I could not have been more wrong about the magic.  Christmas Magic is a strong thing.

And now, because she knew the secrets, Mummy was magic, too.  Knowing the insides of Christmas did not dim the flame of magical light.  In fact, it was even brighter!  I was the one creating Christmas for my child.  I was the one responsible for her wonder, her absolute delight, her belief in The Magic.

All Christmases following “That Christmas”, like some kids (and grown-ups) start planning their Halloween costumes in July, I worked it all out by Thanksgiving to make sure I had enough time to have everything I needed, stopping just short of creating blueprints for the toy displays.

The lady in the aforementioned article wasn’t too smart about Christmas, though.  “…when one of the boys pointed out to her that the Santa gifts and the gifts from us were wrapped in the same paper…”

She wrapped presents from Santa in the same paper she used for presents from her?  DUH LADY!!!  Santa always has special paper NOT found where Mummy bought hers.  I figured out the secret of the wrapping paper that 2nd Chirstmas.  Shoosh and I would buy our paper together during the current season, but *I* bought Santa’s paper on clearance the previous year in a store that we did not normally shop in so that Shooshie would never have seen his paper before.  Santa has a print shop and makes his own paper, of course.  Not everything from Santa is wrapped, though; he loves to set up great displays of toys under the tree.

Cookies and egg nog and the fruit- Santa should have something nutritious for his long journey- Shooshie left for Santa had to be reduced to a plate of crumbs and some orange peel every year.  I dare not put them back because she would know if there were the wrong number of goodies in the tins.  Every Christmas Eve, just before bed, we would write a note to Santa and his elves to leave with the snack, thanking them for their wonderful work and her toys, and hoping they had a safe trip with good weather, and please do take some tangerines for the reindeer, and say hello to Mrs. Claus and thank her for her patience when you have to be out so long on Christmas, and please do take some goodies to her, too.  Santa always left her a note in return in his own hand-writing (I had to remember every year which penmanship was the Easter bunny and which was Santa) thanking her for the goodies, for being such a kind girl, answering any questions she may have asked, telling her how much he and the elves enjoyed coming to her house and her grandparents’ house (he left a few gifts there because Grandma and Grandpa liked him to visit them, too) to see all the decorations, and how his reindeer always appreciated the tangerines.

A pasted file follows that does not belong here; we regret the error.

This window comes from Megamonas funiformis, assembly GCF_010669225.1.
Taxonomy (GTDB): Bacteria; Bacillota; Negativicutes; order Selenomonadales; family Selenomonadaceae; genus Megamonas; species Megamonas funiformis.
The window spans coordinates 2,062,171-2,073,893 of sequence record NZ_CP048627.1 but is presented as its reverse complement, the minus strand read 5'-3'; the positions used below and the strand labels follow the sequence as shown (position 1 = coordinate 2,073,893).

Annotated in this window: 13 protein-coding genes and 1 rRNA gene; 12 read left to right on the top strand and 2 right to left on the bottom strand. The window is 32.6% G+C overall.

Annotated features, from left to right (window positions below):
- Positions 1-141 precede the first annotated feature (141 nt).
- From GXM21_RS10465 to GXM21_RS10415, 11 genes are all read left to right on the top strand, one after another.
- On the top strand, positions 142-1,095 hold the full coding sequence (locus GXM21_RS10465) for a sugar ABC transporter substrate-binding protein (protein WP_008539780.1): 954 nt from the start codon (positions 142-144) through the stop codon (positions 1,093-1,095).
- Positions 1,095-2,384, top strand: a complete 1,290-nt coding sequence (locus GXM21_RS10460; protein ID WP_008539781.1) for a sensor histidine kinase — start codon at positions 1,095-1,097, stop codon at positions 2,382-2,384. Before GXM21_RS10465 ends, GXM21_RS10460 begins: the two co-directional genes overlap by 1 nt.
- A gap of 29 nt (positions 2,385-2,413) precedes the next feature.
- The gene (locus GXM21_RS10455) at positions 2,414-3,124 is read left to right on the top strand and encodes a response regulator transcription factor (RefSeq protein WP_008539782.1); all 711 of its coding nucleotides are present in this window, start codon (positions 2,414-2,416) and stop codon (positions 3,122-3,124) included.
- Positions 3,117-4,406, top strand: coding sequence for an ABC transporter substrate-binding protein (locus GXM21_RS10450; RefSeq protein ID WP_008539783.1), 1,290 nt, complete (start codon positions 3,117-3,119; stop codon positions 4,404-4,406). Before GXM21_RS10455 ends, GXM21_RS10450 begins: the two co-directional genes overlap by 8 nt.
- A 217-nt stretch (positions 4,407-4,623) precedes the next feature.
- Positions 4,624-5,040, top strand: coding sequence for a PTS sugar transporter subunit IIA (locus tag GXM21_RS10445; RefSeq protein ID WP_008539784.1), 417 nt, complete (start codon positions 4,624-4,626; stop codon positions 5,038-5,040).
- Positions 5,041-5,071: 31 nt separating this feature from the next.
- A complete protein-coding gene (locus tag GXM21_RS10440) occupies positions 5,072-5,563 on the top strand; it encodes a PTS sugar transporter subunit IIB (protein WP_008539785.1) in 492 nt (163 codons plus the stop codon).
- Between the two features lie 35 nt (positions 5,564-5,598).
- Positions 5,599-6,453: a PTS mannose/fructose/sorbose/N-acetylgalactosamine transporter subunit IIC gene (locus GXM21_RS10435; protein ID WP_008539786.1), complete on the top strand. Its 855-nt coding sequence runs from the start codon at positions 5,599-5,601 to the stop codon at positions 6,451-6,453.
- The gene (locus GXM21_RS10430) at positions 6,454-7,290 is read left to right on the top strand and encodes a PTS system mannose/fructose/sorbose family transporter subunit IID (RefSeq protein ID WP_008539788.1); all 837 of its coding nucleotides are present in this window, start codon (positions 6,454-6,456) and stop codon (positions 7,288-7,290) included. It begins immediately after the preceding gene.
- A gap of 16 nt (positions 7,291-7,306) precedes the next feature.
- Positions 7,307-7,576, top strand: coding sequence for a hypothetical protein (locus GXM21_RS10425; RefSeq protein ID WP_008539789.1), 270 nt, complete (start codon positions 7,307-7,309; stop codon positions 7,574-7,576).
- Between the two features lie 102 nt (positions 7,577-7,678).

I wait for the day to come when I can make the magic again and pass the secrets along to Shooshie.  There will be Elf on A Shelf.  There will be Easter eggs.  Flowers will blossom and vegetables will grow with the help of the nature fairies.  There will be fairy doors.

Oh, and as for the inevitable question:  “How did Santa get in?  We don’t have a chimney.”

Simple.  Santa is magic.